Szymborski: I dunno. I always kind of think of myself more as a writer than a statistics developer, but I have more ideas how to use it. I continually refine my aging models and long-term projections and the different things I can do with it. I certainly hope there are other ideas in me, but I don’t have those ideas yet. Hopefully they will develop over the next few years.

Repoz Posted: September 20, 2011 at 04:43 PM | 26 comment(s)
  Beats: baseball geeks, media, primate meetups, projections, sabermetrics, site news, zips

Monday, September 19, 2011

FanGraphs New York Meetup

Amity Hall? Wuh…you guys too good for John’s Pizza? (chomp…I’ll probably be heading over…chomp)

On Sunday, September 25th, we’ll blow the horn for FanGraphs East and announce happy hour drinks and our own private space for our particular brand of nerdery. Come to Amity Hall any time after one PM eastern, and we’ll be hanging out, talking baseball and enjoying happy hour prices. And there will be a ton of togetherness because really how much can you hate a Mets fan right now. Oh! Also, come downstairs. We’ve got the downstairs bar.

And this is who will be hanging out:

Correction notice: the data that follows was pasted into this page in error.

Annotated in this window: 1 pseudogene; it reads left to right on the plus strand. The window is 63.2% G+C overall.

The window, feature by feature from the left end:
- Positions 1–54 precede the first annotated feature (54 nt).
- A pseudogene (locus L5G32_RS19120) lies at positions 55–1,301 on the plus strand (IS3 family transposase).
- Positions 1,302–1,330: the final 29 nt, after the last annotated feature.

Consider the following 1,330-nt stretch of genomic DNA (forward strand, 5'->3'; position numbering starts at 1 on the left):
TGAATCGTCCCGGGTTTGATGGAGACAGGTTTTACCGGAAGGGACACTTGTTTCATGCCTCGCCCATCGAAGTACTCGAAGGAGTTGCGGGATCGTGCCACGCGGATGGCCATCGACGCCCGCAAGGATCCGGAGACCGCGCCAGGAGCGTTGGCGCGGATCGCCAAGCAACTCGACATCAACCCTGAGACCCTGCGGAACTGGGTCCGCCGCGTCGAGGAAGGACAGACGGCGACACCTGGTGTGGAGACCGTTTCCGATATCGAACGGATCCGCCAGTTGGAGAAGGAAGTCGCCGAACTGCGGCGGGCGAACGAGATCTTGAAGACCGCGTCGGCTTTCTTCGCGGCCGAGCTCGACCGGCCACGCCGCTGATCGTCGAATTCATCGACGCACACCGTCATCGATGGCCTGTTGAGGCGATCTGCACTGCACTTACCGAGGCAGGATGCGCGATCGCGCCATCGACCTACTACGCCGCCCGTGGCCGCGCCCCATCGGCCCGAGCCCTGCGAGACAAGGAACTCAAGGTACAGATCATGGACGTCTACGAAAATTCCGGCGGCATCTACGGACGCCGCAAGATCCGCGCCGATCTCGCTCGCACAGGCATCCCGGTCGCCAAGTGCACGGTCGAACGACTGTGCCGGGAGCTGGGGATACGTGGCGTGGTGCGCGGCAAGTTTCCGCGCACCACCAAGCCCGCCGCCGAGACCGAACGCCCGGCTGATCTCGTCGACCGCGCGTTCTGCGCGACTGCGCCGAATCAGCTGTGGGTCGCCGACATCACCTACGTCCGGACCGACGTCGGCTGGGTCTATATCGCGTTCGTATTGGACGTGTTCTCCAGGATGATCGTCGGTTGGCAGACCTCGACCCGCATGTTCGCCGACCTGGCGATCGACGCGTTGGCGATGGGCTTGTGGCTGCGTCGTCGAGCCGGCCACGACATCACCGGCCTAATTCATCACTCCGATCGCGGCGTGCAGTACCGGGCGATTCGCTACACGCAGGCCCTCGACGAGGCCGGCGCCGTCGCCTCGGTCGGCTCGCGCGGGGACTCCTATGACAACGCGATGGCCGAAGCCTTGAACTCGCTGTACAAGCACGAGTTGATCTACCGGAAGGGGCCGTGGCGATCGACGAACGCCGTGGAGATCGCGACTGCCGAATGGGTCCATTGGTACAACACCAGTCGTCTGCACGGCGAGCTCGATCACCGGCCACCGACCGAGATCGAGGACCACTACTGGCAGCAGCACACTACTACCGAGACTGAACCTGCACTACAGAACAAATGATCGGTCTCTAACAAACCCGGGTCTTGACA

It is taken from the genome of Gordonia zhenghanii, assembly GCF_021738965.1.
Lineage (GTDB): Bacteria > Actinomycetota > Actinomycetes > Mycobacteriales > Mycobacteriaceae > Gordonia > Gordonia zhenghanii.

David Appelman, FanGraphs Dark Overlord, so dark
Mike Podhorzer, Serious about (fantasy) baseball, RotoGraphs
Eno Sarris, Fan of Graphs, Fan, Not and Roto
Amanda Rykoff, espnW contributor, beer lover and Yankees fan
James Kannengeiser, professional curmudgeon and Amazin Avenue writer
Chris McShane, Amazin Avenue backbone, ready to dance
Eric Simon, Amazin Avenue head honcho guy, generally nice dude
Mike Axisa, aka “Mike from RAB, FanGraphs & Trade Rumors,” you know, just Mike
Joe Pawlikowski, music lover, FanGraphs escapee and River Avenue Blueser

Repoz Posted: September 19, 2011 at 09:02 PM | 0 comment(s)
  Beats: announcements, community, media, primate meetups, sabermetrics, site news, special topics

Sunday, September 18, 2011

BPro: Carty: Reviewing “Behind the Seams: The Stat Story”

Paging JamesPotocki…